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ADB 2030 Aim: End To Poverty In Asia And The Pacific

ADB 2030 Aim: End To Poverty In Asia And The Pacific
Attorney-General and Minister for Economy Aiyaz Sayed-Khaiyum with Asian Development Bank’s vice-president for East Asia, Southeast Asia and the Pacific Stephen Goff after the Future Host Country Event at the ADB headquarters in Manila, Philippines on May 4, 2018. Fiji will host the 2019 ADB Annual Meeting, the first time it will be held in the Pacific region. Photo: Maraia Vula
May 06
13:28 2018

Strategy 2030 is the new long-term plan for the Asian Development Bank’s (ADB) strong com­mitment to eradicate ex­treme poverty in Asia and the Pacific.

The strategy to be released later this year will also ex­pand the bank’s vision to achieve a prosperous, inclu­sive, resilient, and sustain­able region.

This was highlighted by the ADB president Take­hiko Nakao while deliv­ering his address at the Opening Session in Manila Philippines yesterday of the Board of Governors during the 51st ADB Annu­al Meeting.

With the theme “Linking People and Economies for Inclusive Growth,” 4,000 delegates from member governments, academics, business leaders, and civil society representatives at­tended this year’s Annual Meeting.

Strategy 2030 which is in the consultation process, he said, highlighted the ADB’s achievements in 2017, its continued solid growth of Asian economies, and im­pacts of new technologies on jobs.

Mr Nakao also highlighted that the Strategy 2030 will address existing and emerg­ing challenges.

“There is still persistent poverty,” said Mr Nakao.

“We must address rising inequality, growing envi­ronmental pressures, and rapid urbanization.

“Aging in some countries and an increasing youth population in others pre­sent opportunities as well as challenges.”

Strategy 2030 will be aligned with the interna­tional agenda, including the Sustainable Development Goals and the Paris Agree­ment on climate change.

Strategy 2030 will have 10 priorities

(1) tackle remaining pover­ty and increasing inequali­ties in Asia and the Pacific

(2) accelerate progress in gender equality

(3) scale up support to combat climate change, build climate and disaster resilience, and enhance en­vironmental sustainability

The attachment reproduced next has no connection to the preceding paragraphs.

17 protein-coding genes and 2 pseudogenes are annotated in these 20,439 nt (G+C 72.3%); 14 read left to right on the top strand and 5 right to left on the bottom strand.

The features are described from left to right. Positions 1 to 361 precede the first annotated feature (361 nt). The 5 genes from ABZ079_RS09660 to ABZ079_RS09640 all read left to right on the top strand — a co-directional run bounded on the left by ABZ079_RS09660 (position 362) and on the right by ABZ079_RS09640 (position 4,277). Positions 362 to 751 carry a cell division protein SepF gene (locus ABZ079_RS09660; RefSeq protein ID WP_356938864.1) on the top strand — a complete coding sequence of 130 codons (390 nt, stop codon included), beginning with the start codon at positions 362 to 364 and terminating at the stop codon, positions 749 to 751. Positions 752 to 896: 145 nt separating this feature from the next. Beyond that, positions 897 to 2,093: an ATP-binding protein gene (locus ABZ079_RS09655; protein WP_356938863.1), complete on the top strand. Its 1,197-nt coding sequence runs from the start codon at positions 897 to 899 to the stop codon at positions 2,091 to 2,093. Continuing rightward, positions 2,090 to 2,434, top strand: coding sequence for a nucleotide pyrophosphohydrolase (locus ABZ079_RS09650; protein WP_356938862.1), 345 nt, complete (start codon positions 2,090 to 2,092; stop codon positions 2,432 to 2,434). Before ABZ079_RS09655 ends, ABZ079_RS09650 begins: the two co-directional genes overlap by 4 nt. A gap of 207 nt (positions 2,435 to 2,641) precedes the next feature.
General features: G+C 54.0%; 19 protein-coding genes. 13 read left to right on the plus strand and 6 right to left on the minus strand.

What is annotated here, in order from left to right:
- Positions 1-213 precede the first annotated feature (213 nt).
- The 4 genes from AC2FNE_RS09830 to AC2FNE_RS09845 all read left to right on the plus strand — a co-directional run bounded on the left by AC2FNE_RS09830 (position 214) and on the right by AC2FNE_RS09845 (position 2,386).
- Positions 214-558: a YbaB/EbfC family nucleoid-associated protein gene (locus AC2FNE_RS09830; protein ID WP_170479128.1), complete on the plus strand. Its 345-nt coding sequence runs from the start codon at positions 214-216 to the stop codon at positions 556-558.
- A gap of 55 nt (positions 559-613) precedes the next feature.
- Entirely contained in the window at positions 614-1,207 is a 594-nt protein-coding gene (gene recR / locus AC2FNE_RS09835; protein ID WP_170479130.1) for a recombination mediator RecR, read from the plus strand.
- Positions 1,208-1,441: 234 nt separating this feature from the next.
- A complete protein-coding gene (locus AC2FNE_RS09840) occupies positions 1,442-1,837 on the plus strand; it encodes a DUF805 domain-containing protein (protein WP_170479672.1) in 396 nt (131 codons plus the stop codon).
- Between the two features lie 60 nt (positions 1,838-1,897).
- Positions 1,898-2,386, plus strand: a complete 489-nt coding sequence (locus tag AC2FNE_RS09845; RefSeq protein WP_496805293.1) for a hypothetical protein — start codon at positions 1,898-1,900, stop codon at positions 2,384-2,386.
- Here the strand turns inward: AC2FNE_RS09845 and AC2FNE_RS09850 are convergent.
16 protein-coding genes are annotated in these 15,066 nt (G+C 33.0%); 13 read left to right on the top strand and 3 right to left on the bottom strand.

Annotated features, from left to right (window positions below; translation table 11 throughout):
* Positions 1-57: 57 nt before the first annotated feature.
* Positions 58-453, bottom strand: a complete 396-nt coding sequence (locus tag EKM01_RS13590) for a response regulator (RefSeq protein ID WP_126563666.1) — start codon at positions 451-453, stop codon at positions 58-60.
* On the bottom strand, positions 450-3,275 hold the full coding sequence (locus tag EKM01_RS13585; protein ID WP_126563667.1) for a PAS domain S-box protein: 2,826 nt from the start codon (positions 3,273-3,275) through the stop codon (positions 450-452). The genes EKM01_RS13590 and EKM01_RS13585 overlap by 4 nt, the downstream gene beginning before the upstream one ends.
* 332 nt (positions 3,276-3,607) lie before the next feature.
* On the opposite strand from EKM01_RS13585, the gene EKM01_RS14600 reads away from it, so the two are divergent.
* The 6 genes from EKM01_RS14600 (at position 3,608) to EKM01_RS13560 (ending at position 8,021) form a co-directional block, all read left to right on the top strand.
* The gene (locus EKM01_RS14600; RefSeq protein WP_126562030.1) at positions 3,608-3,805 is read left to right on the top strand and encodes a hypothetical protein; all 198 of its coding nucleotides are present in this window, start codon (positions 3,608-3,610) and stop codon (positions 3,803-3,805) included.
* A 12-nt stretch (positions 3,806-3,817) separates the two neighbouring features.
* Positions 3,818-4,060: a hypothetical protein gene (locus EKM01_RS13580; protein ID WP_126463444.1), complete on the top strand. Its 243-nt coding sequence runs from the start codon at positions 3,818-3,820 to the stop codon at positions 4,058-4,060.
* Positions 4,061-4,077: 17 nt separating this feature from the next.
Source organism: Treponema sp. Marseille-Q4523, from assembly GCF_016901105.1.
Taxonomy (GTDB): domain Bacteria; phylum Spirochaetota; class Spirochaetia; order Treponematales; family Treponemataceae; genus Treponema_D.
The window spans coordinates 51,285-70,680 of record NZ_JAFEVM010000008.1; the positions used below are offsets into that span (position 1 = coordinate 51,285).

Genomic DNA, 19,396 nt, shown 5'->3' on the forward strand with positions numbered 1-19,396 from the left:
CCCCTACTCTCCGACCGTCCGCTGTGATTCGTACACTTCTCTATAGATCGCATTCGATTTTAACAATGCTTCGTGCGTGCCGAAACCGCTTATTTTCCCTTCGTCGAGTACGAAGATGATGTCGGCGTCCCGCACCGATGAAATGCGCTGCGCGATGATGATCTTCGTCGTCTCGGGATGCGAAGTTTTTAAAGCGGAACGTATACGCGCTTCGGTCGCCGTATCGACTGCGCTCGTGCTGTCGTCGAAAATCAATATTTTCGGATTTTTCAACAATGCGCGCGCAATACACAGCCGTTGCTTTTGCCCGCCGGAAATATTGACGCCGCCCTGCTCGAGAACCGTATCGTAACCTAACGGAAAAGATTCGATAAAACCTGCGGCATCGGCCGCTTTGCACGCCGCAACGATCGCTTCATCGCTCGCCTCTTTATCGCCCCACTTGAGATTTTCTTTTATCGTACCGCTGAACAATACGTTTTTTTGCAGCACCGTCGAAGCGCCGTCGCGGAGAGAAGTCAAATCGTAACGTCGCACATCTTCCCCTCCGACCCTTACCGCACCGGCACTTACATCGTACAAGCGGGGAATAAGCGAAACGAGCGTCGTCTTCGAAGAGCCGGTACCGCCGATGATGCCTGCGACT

(4) build livable cities that are competitive, green, re­silient, and inclusive

(5) promote rural develop­ment and food security

(6) strengthen governance

(7) foster regional coopera­tion and integration

(8) mobilise private sec­tor resources to meet the region’s huge development financing needs

(9) further strengthen ADB’s role as a provider and facilitator of knowl­edge

(10) pursue a stronger, bet­ter, and faster ADB.

“We will continue to use our financial resources effi­ciently and creatively,” Mr. Nakao said. “We will invest in our workforce, promote diversity including gender balance, and ensure a re­spectful workplace. We will expand our presence on the ground. We will dramati­cally modernize business processes to speed up our services to clients.

“A One ADB approach will break down silos and bring together expertise across ADB,” he added.

Mr Nakao appreciated the strong support of the Phil­ippines as ADB’s host coun­try since 1966 and thanked the government and its people for the excellent ar­rangements and warm hos­pitality.

ADB, based in Manila, is dedicated to reducing pov­erty in Asia and the Pacific through inclusive economic growth, environmentally sustainable growth, and regional integration. Estab­lished in 1966, it is owned by 67 members—48 from the region.

In 2017, ADB operations totaled US$32.2 billion, in­cluding US$11.9 billion in cofinancing.


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